Tag: Hot Glue

Budget-Friendly DIY Monster Book of Monsters from Harry Potter

My oldest daughter and I were super excited to do a Harry Potter themed birthday party for her 11th birthday. As I started on the plans, I knew I wanted a Monster Book of Monsters to be apart of it. From there, it was only a matter of finding the supplies and finding time.

“It is our choices, Harry, that show what we truly are, far more than our abilities.” Albus

Materials:

  • Wooden Box
  • Fur
  • Eye Balls
  • Clay
  • Paint and Brushes
  • Craft Glue
  • Hot glue and glue gun
  • Scissors
  • Paper and Printer
  • Mod Podge

Ready, Set, Go

I found a perfect wooden flip lid box at Michaels. I’m not sure if they still have this one, so here’s a different wooden book box that is currently available there.

monster book

I used light brown, red, and white clay for the fangs, teeth, tongue, and gums. First, the teeth were constructed into points. After flattening the red into a strip, I positioned the teeth to lie on the red strip. I layered the back with another red strip before pushing the red down around the teeth to show the ‘root’. The only thing you need to be careful of is not touching the white after touching the red. The picture shows that I did a bit of that. The fangs were super easy. Roll them to be smaller on one end and then curve them and presto!

Monster Book teeth

After baking the clay parts, it’s time to kick them up a notch with some paint to add dimension. I painted a bit of dark red and black onto the gums and tongue. Yellowish-brown served to give the teeth a gnarled look. Next, I painted the box with tan and dark brown to give it the look of pages as well as I could. Given that much of it is covered, I didn’t feel like I needed to give it much attention.

monster book pages

Monster Book Fur Cover

For the cover, I used two fur pieces I happened to find on clearance at Michaels. Crafting doesn’t get much easier than this step. Here it comes; glue the fur to the wood. Then….wait for it to dry. After that, I trimmed the length of the fur, because it was definitely too much. I also cut the perimeter into points and extra shagginess. 

 Those Eyes are Looking at You

Now onto the eyes. I also got the eyeballs at Michaels, but you’re not likely to find them in a store if it’s not around Halloween. I honestly wasn’t sure what to do with creating the eye mount. I thought about using oven-bake clay but was afraid it would melt the eyes. I went with a mountain of hot glue instead. After I piled it up, I painted it brown. I didn’t have enough red eyes, so I also painted the irises red. 

Monster book eyes

The book label was created in Microsoft Word and printed on computer paper. I trimmed the fur shorter in the spots where I was going to put the label before gluing the labels down. I put Mod Podge on the label to stiffen the paper. 

From there, it was just a matter of gluing on the fangs, teeth and tongue. I used hot glue initially, which worked just fine. Over time, the fangs have gotten knocked off a few times, so I’ve recently used super glue to get them to hold. As my girls would say, this DIY Monster Book of Monsters is easy peezy lemon squeezy. 

Spot light monster book of Monsters
Monster Book and wands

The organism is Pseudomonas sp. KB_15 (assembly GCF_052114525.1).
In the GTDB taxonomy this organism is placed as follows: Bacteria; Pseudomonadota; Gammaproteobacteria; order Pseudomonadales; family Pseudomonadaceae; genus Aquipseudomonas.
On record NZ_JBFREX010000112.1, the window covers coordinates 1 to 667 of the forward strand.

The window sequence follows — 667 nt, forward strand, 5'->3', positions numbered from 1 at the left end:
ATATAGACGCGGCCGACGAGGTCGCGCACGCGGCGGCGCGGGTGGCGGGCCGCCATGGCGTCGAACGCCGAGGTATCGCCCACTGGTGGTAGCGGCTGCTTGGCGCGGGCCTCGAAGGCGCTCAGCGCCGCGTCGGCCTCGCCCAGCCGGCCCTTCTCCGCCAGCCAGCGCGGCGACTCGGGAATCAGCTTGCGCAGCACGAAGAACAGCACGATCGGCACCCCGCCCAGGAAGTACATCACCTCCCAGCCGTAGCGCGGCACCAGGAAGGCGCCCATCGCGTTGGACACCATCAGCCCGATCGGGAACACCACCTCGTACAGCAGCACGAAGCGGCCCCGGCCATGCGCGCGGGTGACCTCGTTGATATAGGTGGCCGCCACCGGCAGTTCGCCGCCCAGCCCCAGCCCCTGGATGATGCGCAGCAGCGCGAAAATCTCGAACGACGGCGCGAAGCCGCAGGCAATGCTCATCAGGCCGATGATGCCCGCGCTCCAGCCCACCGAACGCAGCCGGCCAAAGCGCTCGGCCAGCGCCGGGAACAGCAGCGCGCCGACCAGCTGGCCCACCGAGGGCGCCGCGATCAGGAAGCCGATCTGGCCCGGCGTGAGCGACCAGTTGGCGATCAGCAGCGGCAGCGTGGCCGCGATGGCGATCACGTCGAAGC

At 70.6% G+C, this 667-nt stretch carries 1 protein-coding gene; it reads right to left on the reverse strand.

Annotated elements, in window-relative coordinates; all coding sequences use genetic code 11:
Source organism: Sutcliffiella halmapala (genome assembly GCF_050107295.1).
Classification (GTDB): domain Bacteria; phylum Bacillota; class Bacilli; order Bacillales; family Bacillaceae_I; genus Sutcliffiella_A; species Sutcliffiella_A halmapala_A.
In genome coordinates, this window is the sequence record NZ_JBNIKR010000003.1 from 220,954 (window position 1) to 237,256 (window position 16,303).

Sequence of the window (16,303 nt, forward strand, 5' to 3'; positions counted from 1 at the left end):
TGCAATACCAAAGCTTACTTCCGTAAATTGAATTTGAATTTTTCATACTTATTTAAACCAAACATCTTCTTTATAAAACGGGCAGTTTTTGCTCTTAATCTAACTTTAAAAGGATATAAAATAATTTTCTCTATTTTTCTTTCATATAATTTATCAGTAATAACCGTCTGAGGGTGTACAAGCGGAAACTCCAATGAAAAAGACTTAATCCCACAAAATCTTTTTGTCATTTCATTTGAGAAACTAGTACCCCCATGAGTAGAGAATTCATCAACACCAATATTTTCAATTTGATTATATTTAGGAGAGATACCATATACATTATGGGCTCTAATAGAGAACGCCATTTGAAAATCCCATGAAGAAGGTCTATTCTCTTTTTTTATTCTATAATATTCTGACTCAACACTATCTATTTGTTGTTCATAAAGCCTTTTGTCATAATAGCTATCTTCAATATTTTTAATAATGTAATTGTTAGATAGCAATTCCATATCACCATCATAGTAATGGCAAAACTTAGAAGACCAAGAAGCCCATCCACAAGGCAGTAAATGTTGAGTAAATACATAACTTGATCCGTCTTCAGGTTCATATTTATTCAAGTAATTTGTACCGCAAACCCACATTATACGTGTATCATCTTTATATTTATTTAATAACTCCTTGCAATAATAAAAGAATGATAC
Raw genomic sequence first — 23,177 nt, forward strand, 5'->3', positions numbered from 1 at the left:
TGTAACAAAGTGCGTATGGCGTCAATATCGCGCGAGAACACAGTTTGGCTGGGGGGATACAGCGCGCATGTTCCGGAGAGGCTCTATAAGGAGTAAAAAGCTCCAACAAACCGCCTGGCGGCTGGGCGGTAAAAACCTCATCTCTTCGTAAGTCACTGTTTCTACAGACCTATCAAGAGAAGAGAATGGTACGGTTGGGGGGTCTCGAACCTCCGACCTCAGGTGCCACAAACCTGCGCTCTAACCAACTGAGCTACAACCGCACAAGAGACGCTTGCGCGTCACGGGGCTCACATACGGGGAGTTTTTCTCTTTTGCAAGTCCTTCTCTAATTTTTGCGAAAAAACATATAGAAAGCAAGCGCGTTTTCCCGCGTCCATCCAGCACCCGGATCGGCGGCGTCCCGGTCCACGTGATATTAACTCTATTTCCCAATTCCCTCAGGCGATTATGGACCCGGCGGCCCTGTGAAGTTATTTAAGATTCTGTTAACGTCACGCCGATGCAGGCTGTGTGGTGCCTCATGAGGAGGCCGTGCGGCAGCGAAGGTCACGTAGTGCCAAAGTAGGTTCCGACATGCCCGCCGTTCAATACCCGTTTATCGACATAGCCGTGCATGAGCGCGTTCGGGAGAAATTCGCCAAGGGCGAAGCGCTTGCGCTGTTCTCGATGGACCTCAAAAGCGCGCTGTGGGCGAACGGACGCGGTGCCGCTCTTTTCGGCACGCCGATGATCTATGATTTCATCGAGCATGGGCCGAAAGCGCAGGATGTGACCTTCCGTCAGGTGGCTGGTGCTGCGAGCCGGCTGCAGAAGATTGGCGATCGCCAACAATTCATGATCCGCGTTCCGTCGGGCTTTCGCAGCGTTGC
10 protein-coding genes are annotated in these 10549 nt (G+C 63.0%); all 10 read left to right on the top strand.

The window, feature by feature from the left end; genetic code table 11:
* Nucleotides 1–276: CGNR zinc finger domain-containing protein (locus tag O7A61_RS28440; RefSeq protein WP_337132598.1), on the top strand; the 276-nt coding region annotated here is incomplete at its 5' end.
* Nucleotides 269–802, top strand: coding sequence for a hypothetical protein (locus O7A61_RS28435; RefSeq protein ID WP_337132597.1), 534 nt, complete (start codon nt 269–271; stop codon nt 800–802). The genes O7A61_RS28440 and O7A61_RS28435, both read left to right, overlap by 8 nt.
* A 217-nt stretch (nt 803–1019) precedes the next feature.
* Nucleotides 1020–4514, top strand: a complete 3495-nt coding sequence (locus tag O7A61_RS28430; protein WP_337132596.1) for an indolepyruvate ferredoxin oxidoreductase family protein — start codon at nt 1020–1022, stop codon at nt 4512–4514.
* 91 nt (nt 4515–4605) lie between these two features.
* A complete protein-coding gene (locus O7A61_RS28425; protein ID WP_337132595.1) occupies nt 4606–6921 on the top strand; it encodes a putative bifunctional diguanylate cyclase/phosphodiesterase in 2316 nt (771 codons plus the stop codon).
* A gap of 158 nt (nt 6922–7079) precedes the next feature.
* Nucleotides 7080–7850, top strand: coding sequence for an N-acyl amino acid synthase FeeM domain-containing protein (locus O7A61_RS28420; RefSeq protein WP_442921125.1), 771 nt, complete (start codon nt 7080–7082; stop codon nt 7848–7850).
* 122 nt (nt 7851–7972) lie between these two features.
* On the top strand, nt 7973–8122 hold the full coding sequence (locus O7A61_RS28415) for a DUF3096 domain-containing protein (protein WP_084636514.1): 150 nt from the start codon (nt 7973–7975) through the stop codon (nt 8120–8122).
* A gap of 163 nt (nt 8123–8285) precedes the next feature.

Finished Monster Book

If you’re looking for other Harry Potter crafts, try some apothecary bottles for Potions class.

How to Make the Best Halloween Apothecary Jars

A few years ago, I couldn’t wait to start a collection of Halloween apothecary jars to add to my holiday decor. I started off with collecting regular food jars and random Goodwill finds to change into new and creepy decor. It doesn’t take much more than some simple materials to really get started.

Halloween Apothecary Jar Ideas

Materials:

  • Coffee Filters
  • Printer and Printer Paper
  • Clay
  • String
  • Paint
  • Mod Podge
  • Glue gun and Glue sticks
  • Food items: egg shells, Cantaloupe rind
  • Store bought creepy crawlers
  • Corks
  • Sandpaper
  • Saw

For this Ear of Troll I used the rind of some eaten cantaloupe. I gave it a week to dry out in the garage before closing it into the jar. I used a blank label in Word to type in the name. Mod podge was my go-to glue for all of these labels to get them to stick and to give it a coating for longevity. For this jar, in particular, used coffee filters served as the lid covering with string and craft glue decorating the jar curve.

Free label sites I used:

Spooky Apothecary Labels from Brooklyn Limestone

Free Halloween Bottle Labels from Holidappy 

Apothecary jar Labels from Halloween Forum

Rattle Snake Eggs

Similar techniques were used for these Rattle Snake Eggs Halloween Apothecary jar. The eggs were from a friend with chickens laying eggs in a variety of shades. Using a needle, I poked holes in both ends with one end being slightly larger to allow for the egg innards to be expelled. It’s also a lot easier to break up the yolk using the needle poked repeatedly through the holes. Once all that was done successfully without breaking the egg, I blew into the smaller hole to force the contents out the larger hole. Then I was ready to eat some scrambled eggs! I also gave the eggs a day to dry out a little more before coating them in Mod Podge.

 

Jellyfish Stingers

The same techniques are applied here for the outside. For the jellyfish stingers, I used hot glue on a baking pan. When it was cool, I was able to peel it off and stick it in the jar. 

Store bought creepy crawlers are center stage in this jars: Worms, mice and cockroaches anyone?

 

Clay Creations

 

Next up, for these three Halloween Apothecary jars, I used baking clay for the unicorn horn and bat wins and model magic for the fingers. I quite enjoy crafting clay creations. For the horn, I first rolled two equal ropes of clay. Then I twisted them together and rolled them on the counter to get a narrower pointed end. Presto! A lovely unicorn horn. I didn’t finish it off with glitter but it could definitely be a nice add.